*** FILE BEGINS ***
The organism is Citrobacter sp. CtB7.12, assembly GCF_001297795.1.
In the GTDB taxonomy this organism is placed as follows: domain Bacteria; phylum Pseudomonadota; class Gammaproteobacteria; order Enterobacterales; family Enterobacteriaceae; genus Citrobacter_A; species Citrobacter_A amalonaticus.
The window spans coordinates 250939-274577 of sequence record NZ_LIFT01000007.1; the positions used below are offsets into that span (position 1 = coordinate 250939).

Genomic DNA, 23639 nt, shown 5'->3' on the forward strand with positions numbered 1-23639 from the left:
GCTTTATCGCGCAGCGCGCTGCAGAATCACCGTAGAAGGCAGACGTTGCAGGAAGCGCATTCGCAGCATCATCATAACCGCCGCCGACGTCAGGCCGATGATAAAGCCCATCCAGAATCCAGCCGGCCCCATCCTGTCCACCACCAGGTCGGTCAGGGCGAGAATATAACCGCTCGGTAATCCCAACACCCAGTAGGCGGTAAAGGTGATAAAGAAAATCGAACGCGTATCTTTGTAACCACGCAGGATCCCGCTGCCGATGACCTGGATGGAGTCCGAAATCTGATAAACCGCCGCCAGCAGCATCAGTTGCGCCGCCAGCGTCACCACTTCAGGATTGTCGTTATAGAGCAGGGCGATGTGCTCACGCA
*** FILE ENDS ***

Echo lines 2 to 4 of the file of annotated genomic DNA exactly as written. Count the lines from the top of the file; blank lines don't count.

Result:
In the GTDB taxonomy this organism is placed as follows: domain Bacteria; phylum Pseudomonadota; class Gammaproteobacteria; order Enterobacterales; family Enterobacteriaceae; genus Citrobacter_A; species Citrobacter_A amalonaticus.
The window spans coordinates 250939-274577 of sequence record NZ_LIFT01000007.1; the positions used below are offsets into that span (position 1 = coordinate 250939).

Genomic DNA, 23639 nt, shown 5'->3' on the forward strand with positions numbered 1-23639 from the left: